One of the issues you encounter if you go out into the world where they are trying to provide for rural subscribers, there is the issue of the cost of actually putting the electronics close enough to the subscriber. And to do that you have to build a cabinet. One of the things that we have done is lower the cost of deploying that cabinet. Sometimes it’s just by how we construct the cabinet. We have cabinets that don’t require a concrete pad to be poured. And we’ve developed technology that doesn’t even require a cabinet. And in some cases we made a cabinet that we could extend via the DSL line to another cabinet so they didn’t have to spend the money to put in the fiber optic cable for that segment.

In high-population, municipal areas one of the big cost areas is getting the fiber from the street into your house and connecting up your devices within the home. We are delivering products that have the latest in wireless technology for distributing the data through your home to cut down on the installation time.

In some of these urban environments, the push has been to go beyond one gigabit, and if you go look at the economics on that, it’s the equipment that goes at the home that really drives the cost of going to the higher speed PON. So, we’ve really put some concentration into what we can do to lower the cost of that equipment, and the XGS-PON is the first fruit of that labor. But we’re continuing to work that and we will probably have additional things that will come out in the next few years in terms of products.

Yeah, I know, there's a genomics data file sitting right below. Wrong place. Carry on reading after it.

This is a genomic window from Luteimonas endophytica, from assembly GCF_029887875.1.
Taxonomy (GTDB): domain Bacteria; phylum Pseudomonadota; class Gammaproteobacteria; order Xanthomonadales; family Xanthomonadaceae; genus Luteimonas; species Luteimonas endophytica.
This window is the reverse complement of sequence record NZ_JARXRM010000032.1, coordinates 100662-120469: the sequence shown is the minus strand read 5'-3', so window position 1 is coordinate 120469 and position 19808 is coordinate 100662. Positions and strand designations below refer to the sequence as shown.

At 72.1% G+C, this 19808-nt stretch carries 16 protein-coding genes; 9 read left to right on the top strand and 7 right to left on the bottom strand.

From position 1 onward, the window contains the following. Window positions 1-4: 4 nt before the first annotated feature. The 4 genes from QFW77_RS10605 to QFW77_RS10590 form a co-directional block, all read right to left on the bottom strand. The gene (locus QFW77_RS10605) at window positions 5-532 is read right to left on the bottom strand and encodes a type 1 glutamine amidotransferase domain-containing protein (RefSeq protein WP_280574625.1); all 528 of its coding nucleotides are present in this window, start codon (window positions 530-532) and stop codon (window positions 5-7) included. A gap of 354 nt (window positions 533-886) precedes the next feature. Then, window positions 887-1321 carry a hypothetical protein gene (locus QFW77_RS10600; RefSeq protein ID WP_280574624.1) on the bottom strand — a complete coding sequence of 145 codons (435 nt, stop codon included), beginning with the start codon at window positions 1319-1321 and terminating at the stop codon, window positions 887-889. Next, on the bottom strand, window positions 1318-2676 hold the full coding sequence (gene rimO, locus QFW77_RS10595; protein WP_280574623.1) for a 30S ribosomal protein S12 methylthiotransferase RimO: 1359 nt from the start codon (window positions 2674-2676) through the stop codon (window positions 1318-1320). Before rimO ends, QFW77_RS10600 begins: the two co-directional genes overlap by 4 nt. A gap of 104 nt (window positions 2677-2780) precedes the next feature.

Traditionally central offices were all built out around voice services, and then they added data on top of the voice. Today we have voice as an application that runs on top of the data pipe. Higher and higher data service in the service provider’s central office brings the content closer to the subscriber. You’ve got higher speeds because you shorten the number of hops you have to go through. That’s why we just saw an announcement about Google building a big data center near Scottsboro. They need to build more data centers out closer to the subscribers. 

On top of that, there’s a whole new model for managing the network equipment — virtualizing things that used to be distinct pieces of equipment. They pull the software out of those elements and run them on servers in the new data center. The data center is all about having a whole bunch of these virtualized computers in one place. That’s network functions virtualization — what you hear also called “cloud computing.”

This is unlocking the velocity of innovation. You can download software to each virtual computer and speed the time it takes to turn up a new service, increasing it dramatically. You don’t have all the labor of installing.    

This helps the service providers stay in business — to compete against the global cloud service providers, the “over-the-top providers, ” your Googles and Facebooks. One advantage that service providers have is that they are a little bit closer to their customers. They need to have the same capabilities as the over-the-top provider and be able to leverage that along with their physical proximity. 

I don’t expect the battle to be won or lost anytime soon. For us, we want the battle to go on a very long time. What it means to us is that the Internet speed continues to grow. It’s about the speed going up, and that’s what keeps our engineers employed here. 

Chris McFadyen is the editorial director of Business Alabama.    

Interview by Chris McFadyen